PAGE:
Tsartlip members cite environment in opposing Trans Mountain pipeline

Members of the Tsartlip First Nation in Central Saanich voiced their opposition to the Trans Mountain pipeline expansion at National Energy Board hearings in Victoria Monday, saying the project would increase tanker traffic along the West Coast, threatening sensitive marine life on which First Nations people rely.

Tsartlip elder and former band chief Simon Smith said First Nations groups on Vancouver Island would not rule out demonstrations against the pipeline such as the ones ongoing on Burnaby Mountain, which have led to dozens of arrests and tense clashes between police and protesters.

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“We don’t want to see [the pipeline project] happen,” Smith told reporters after his oral submission before the National Energy Board. Smith added that if there is an agreement reached on the pipeline, the band would like to see it in their local language.

Smith said representatives from Kinder Morgan showed up at the Tsartlip First Nation about a year ago to talk about the pipeline project, but elders sent them away.

Smith, who has lived on the Tsartlip reserve his whole life, said he grew up watching his late father fish, dig clams and make his livelihood off the water.

“Our food source is in that area and one spill would mean a disaster to that area,” said Smith, 75, who has 16 great-grandchildren and 32 great-great grandchildren.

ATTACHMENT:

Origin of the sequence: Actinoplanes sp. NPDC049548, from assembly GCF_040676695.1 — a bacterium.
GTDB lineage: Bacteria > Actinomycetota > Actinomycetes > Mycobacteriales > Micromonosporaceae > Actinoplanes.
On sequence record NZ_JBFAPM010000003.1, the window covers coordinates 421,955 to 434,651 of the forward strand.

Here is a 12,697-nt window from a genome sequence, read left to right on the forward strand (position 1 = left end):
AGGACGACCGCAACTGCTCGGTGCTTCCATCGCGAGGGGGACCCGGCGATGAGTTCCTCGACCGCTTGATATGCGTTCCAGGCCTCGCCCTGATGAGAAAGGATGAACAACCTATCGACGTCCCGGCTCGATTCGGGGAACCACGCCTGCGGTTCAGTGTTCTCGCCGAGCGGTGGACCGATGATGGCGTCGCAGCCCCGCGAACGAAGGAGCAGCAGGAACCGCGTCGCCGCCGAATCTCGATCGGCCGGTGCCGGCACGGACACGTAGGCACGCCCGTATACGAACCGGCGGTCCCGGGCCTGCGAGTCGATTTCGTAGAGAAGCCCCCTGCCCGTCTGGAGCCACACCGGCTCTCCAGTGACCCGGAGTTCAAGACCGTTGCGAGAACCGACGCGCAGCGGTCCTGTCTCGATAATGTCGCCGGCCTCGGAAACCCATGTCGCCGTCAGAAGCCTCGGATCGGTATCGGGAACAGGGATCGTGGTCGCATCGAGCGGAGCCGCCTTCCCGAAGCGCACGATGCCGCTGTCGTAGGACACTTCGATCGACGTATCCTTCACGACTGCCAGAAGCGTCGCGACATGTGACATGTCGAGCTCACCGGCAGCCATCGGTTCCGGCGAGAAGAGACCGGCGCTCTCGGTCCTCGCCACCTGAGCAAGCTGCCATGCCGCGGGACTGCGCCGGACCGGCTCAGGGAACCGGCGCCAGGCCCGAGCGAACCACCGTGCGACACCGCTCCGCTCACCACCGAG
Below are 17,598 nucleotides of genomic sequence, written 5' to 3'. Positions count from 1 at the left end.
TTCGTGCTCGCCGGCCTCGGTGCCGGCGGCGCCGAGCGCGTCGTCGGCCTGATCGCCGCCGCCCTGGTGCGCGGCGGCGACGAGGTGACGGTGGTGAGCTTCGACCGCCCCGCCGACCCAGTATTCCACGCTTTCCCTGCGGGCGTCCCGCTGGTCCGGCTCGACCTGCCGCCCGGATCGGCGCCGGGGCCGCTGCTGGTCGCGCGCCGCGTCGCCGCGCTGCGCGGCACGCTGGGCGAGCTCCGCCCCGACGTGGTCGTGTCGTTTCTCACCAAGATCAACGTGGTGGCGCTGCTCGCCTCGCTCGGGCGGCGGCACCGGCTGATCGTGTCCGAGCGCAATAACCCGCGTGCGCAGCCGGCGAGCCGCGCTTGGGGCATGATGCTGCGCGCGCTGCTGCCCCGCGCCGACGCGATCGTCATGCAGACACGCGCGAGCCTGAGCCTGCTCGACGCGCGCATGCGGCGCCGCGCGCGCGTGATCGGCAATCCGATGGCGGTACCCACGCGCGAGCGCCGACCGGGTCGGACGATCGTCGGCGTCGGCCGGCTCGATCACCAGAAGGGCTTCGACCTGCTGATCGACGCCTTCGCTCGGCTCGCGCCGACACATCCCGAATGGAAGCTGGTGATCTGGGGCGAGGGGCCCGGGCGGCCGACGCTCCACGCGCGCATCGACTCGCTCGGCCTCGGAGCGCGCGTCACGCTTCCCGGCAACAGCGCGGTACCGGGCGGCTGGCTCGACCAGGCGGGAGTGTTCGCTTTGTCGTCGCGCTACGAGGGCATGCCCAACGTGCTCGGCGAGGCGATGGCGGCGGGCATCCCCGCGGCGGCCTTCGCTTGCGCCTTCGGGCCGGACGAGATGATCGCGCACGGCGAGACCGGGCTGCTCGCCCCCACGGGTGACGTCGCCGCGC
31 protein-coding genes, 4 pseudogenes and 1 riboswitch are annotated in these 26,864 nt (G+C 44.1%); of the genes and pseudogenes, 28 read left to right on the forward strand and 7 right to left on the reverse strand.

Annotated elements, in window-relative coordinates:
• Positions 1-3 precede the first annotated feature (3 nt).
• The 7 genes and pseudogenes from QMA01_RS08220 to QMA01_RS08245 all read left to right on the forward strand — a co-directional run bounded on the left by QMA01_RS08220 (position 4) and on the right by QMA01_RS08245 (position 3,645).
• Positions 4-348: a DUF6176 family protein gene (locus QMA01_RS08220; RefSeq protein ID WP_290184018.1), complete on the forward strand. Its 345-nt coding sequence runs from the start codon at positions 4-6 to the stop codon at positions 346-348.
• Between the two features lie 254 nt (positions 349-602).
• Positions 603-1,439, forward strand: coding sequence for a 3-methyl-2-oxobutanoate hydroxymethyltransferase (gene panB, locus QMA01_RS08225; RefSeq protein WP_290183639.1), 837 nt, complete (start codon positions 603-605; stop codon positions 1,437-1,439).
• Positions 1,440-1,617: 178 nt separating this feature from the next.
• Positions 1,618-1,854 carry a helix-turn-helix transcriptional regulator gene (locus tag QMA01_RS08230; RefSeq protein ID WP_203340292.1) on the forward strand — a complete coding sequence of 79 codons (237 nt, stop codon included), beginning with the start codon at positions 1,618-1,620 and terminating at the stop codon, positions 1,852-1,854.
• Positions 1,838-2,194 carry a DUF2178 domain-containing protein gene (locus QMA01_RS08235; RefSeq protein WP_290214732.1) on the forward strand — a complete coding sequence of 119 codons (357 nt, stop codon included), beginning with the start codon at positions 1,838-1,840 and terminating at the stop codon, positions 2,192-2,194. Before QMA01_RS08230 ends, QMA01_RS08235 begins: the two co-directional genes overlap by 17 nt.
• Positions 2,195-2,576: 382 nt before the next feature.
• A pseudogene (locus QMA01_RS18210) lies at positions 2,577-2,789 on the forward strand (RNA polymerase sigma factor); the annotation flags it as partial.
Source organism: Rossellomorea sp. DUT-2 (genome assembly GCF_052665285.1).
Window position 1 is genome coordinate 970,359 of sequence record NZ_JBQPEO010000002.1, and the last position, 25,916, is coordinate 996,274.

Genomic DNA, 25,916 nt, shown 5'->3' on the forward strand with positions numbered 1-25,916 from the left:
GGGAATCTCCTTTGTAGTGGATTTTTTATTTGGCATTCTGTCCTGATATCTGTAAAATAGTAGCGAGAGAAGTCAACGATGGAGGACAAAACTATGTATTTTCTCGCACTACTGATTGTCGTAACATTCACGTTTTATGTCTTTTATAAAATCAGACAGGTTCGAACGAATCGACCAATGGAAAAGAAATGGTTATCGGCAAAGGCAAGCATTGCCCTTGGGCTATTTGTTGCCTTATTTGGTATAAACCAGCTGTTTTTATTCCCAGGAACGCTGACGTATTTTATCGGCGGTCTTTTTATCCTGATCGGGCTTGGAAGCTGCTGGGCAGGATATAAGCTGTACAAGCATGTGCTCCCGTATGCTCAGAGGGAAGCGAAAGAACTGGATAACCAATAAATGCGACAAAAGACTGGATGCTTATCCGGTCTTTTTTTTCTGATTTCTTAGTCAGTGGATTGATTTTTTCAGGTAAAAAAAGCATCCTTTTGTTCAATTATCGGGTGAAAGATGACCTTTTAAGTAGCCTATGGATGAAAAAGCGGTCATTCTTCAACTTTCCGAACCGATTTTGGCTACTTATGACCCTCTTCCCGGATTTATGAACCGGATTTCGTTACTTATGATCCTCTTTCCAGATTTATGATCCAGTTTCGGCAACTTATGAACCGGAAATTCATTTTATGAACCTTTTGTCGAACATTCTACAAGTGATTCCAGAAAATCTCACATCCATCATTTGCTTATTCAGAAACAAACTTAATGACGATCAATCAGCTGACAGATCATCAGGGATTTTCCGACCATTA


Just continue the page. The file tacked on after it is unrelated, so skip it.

“My time is almost over. What I’m doing is looking after the future.”

Smith said elders are talking about bringing together the 150 tribes of the Coast Salish territory for a united voice.

He said his heart is with the hundreds of people who have gathered on Burnaby Mountain to oppose the Trans Mountain expansion, which would see 990 kilometres of new pipeline laid to carry crude oil from northern Alberta to B.C.’s coast for export by tanker ships.

At Westridge Marine Terminal in Vancouver, about five tankers are loaded each month with petroleum products delivered by the existing pipeline. With the expansion, about 34 would be loaded each month.

Kinder Morgan has said the pipeline expansion will bring many benefits, including a more secure supply of oil for customers offshore as well as on the Lower Mainland, more jobs and job training, and more tax revenue for federal, provincial and local governments.

At least 60 people have been arrested for violating an RCMP-enforced injunction on Burnaby Mountain. Kinder Morgan is drilling bore holes and studying the feasibility of running the pipeline through the mountain instead of along residential streets in Burnaby.

Smith said First Nations groups are prepared to protest to voice their opposition.

“If it comes down to it, we’re ready to do that,” he said. “We’re ready to go out there and show that we mean what we say.”

The National Energy Board is conducting hearings to gather oral evidence from First Nations groups in Victoria until Thursday. The hearings, at the Victoria Conference Centre, are open to the public. The board already has had hearings in Kamloops, Chilliwack and Edmonton.

kderosa@timescolonist.com

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